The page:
Esports superstar Faker’s team wins trophy at the League of Legends World Championship

A member of team T1 Lee Sang-hyeok, also known as ‘Faker’, speaks during a news conference after winning the finals stage of the 2023 League of Legends World Championship between team T1 and team Weibo Gaming in Seoul, South Korea, Sunday, Nov. 19, 2023. South Korea’s esports powerhouse T1 won the world championship by defeating China-based Weibo Gaming. — AP

SEOUL, South Korea: South Korea’s esports powerhouse T1 won the League of Legends World Championship by defeating China-based Weibo Gaming.

South Korea’s Lee “Faker” Sang-hyeok – arguably the most well-known face in the esports world – jumped out of his seat to celebrate with fellow team members Zeus, Oner, Gumayusi, and Keria as they outperformed Weibo Gaming by winning three consecutive rounds in Seoul on Sunday.

It was the team’s record fourth win in one of the most popular esports tournaments in the world.

Thousands of fans, many in League Of Legends costumes, filled a baseball stadium in Seoul for the championship which has became a mainstay for the billion-dollar global esports industry.

Wacharakorn Maneechote, a 25-year-old fan, said he flew in from Thailand to watch the final game and to cheer his favourite player Faker.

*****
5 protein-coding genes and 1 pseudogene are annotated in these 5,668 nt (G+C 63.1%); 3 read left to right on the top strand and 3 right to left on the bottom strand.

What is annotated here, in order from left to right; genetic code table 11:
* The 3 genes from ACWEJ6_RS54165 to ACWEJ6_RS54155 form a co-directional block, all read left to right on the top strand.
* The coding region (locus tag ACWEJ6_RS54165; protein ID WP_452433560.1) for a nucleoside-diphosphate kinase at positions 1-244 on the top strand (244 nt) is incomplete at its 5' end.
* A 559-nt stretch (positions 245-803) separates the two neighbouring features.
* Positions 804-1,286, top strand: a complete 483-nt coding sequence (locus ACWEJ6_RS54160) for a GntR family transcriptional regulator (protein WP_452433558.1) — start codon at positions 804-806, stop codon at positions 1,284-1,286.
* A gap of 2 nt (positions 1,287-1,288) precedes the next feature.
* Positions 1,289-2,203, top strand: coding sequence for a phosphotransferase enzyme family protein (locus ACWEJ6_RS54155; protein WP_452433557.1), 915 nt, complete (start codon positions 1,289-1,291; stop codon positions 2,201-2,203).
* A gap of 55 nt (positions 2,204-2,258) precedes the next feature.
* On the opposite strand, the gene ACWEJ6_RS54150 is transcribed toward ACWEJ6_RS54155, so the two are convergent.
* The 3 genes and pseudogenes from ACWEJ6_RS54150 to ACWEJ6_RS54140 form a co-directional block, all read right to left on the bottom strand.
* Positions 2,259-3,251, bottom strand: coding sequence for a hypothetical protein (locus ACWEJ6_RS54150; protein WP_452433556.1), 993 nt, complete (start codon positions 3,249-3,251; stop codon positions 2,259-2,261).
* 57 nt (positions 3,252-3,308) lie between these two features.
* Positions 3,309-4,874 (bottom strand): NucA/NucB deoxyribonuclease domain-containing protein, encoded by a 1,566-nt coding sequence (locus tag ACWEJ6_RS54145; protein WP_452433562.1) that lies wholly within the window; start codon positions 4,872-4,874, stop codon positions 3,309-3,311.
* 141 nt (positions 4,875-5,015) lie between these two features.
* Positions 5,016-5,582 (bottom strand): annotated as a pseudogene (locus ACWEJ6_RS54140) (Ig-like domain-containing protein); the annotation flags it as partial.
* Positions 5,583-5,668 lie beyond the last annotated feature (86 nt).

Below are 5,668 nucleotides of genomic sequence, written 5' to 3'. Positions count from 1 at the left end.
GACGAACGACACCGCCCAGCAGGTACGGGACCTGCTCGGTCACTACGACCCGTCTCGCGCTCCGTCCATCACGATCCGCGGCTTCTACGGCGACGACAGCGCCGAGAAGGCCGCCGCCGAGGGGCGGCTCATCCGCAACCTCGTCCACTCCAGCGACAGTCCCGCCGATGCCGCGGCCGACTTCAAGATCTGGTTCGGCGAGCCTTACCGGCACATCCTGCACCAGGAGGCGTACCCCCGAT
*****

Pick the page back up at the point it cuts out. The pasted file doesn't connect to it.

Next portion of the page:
“God of our time,” he said, referring to T1’s leading player.

League Of Legends is one of the most popular video games, where two teams of five powerful champions face each other in a bid to destroy the other’s base.

“Everyone plays League Of Legends these days,” said Jung Byeong-il, a South Korean fan.

Lee, who won gold with South Korea at the Asian Games this year, is a rock star in South Korea where gaming culture is prevalent.

Esports players are known to retire young, usually logging off before the age of 25. Lee said he will make a retirement plan “later” after “working hard for the remaining years”.

Lee said one of the challenges he’d given himself was to keep his composure regardless of what was happening in the game.

“My personal goal in this final was actually to imagine an instance when we’d lose 3-0 but I’d still be smiling, and I tried to play with such a mindset," Lee said.

South Korean President Yoon Suk Yeol made note of T1's victory on Monday, congratulating the team on his official Facebook page.

“In Hangzhou Asian Games, for which esports was selected as an official sport for the first time, South Korea won four medals. In continuation of this success, (T1) has won (the League of Legends World Championship) and with this win, our country’s reputation as a front-runner in esports has once again been announced to the world,” Yoon said.

The championship attracted six million concurrent viewers at its peak according to the tracking and analytics service Esports Charts.

The statistics don’t include Chinese livestreaming platform views due to “the unreliability of the data they provide” according to the company. – AP

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